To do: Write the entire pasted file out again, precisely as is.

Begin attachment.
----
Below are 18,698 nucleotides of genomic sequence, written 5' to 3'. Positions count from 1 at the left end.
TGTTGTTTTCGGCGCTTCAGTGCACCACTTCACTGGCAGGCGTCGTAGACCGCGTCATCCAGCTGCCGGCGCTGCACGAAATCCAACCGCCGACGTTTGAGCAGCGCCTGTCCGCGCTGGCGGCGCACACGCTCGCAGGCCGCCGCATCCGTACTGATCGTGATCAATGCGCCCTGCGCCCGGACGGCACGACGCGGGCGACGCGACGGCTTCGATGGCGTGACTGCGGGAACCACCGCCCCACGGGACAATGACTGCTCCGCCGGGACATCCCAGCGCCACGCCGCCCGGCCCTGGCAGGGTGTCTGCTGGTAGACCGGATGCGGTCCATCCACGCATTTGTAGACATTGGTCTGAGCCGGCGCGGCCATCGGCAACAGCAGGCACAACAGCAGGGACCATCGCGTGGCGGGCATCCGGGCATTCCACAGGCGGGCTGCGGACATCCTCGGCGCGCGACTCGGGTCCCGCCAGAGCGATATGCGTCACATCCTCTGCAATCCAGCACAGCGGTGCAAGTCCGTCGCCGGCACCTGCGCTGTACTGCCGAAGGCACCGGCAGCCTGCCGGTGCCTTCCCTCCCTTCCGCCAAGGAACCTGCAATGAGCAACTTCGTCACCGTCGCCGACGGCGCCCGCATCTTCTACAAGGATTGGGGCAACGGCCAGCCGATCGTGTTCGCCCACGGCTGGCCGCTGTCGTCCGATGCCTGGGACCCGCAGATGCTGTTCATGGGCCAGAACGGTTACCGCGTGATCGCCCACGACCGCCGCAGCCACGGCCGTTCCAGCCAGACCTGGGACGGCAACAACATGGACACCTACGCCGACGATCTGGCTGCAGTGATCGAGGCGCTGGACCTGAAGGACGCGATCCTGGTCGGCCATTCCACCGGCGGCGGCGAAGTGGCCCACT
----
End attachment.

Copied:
Below are 18,698 nucleotides of genomic sequence, written 5' to 3'. Positions count from 1 at the left end.
TGTTGTTTTCGGCGCTTCAGTGCACCACTTCACTGGCAGGCGTCGTAGACCGCGTCATCCAGCTGCCGGCGCTGCACGAAATCCAACCGCCGACGTTTGAGCAGCGCCTGTCCGCGCTGGCGGCGCACACGCTCGCAGGCCGCCGCATCCGTACTGATCGTGATCAATGCGCCCTGCGCCCGGACGGCACGACGCGGGCGACGCGACGGCTTCGATGGCGTGACTGCGGGAACCACCGCCCCACGGGACAATGACTGCTCCGCCGGGACATCCCAGCGCCACGCCGCCCGGCCCTGGCAGGGTGTCTGCTGGTAGACCGGATGCGGTCCATCCACGCATTTGTAGACATTGGTCTGAGCCGGCGCGGCCATCGGCAACAGCAGGCACAACAGCAGGGACCATCGCGTGGCGGGCATCCGGGCATTCCACAGGCGGGCTGCGGACATCCTCGGCGCGCGACTCGGGTCCCGCCAGAGCGATATGCGTCACATCCTCTGCAATCCAGCACAGCGGTGCAAGTCCGTCGCCGGCACCTGCGCTGTACTGCCGAAGGCACCGGCAGCCTGCCGGTGCCTTCCCTCCCTTCCGCCAAGGAACCTGCAATGAGCAACTTCGTCACCGTCGCCGACGGCGCCCGCATCTTCTACAAGGATTGGGGCAACGGCCAGCCGATCGTGTTCGCCCACGGCTGGCCGCTGTCGTCCGATGCCTGGGACCCGCAGATGCTGTTCATGGGCCAGAACGGTTACCGCGTGATCGCCCACGACCGCCGCAGCCACGGCCGTTCCAGCCAGACCTGGGACGGCAACAACATGGACACCTACGCCGACGATCTGGCTGCAGTGATCGAGGCGCTGGACCTGAAGGACGCGATCCTGGTCGGCCATTCCACCGGCGGCGGCGAAGTGGCCCACT